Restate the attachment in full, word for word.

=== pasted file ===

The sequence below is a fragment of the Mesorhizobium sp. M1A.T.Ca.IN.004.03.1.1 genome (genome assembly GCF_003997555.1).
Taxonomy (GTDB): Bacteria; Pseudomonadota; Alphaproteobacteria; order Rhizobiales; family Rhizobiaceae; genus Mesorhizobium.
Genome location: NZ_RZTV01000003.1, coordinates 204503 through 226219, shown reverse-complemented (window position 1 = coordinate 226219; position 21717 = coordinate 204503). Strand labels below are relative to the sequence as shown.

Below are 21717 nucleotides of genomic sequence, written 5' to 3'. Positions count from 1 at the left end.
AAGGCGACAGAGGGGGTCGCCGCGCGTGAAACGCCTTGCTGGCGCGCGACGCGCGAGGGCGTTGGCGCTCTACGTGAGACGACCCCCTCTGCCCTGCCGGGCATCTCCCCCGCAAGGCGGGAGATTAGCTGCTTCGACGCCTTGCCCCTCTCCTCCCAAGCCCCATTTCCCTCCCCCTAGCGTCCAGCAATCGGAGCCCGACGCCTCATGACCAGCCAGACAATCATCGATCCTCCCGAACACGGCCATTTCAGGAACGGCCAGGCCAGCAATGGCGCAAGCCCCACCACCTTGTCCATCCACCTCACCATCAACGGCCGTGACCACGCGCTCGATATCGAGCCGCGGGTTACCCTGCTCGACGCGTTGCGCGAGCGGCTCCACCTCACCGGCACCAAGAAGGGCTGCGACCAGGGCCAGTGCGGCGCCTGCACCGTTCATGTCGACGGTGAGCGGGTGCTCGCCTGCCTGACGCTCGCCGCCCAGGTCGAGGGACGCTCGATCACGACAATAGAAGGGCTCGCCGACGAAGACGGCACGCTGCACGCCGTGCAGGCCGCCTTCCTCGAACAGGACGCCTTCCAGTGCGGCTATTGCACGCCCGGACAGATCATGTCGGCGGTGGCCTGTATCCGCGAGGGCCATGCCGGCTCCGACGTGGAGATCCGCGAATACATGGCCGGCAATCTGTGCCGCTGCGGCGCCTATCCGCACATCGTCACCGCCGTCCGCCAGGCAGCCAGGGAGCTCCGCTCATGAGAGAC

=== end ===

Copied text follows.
The sequence below is a fragment of the Mesorhizobium sp. M1A.T.Ca.IN.004.03.1.1 genome (genome assembly GCF_003997555.1).
Taxonomy (GTDB): Bacteria; Pseudomonadota; Alphaproteobacteria; order Rhizobiales; family Rhizobiaceae; genus Mesorhizobium.
Genome location: NZ_RZTV01000003.1, coordinates 204503 through 226219, shown reverse-complemented (window position 1 = coordinate 226219; position 21717 = coordinate 204503). Strand labels below are relative to the sequence as shown.

Below are 21717 nucleotides of genomic sequence, written 5' to 3'. Positions count from 1 at the left end.
AAGGCGACAGAGGGGGTCGCCGCGCGTGAAACGCCTTGCTGGCGCGCGACGCGCGAGGGCGTTGGCGCTCTACGTGAGACGACCCCCTCTGCCCTGCCGGGCATCTCCCCCGCAAGGCGGGAGATTAGCTGCTTCGACGCCTTGCCCCTCTCCTCCCAAGCCCCATTTCCCTCCCCCTAGCGTCCAGCAATCGGAGCCCGACGCCTCATGACCAGCCAGACAATCATCGATCCTCCCGAACACGGCCATTTCAGGAACGGCCAGGCCAGCAATGGCGCAAGCCCCACCACCTTGTCCATCCACCTCACCATCAACGGCCGTGACCACGCGCTCGATATCGAGCCGCGGGTTACCCTGCTCGACGCGTTGCGCGAGCGGCTCCACCTCACCGGCACCAAGAAGGGCTGCGACCAGGGCCAGTGCGGCGCCTGCACCGTTCATGTCGACGGTGAGCGGGTGCTCGCCTGCCTGACGCTCGCCGCCCAGGTCGAGGGACGCTCGATCACGACAATAGAAGGGCTCGCCGACGAAGACGGCACGCTGCACGCCGTGCAGGCCGCCTTCCTCGAACAGGACGCCTTCCAGTGCGGCTATTGCACGCCCGGACAGATCATGTCGGCGGTGGCCTGTATCCGCGAGGGCCATGCCGGCTCCGACGTGGAGATCCGCGAATACATGGCCGGCAATCTGTGCCGCTGCGGCGCCTATCCGCACATCGTCACCGCCGTCCGCCAGGCAGCCAGGGAGCTCCGCTCATGAGAGAC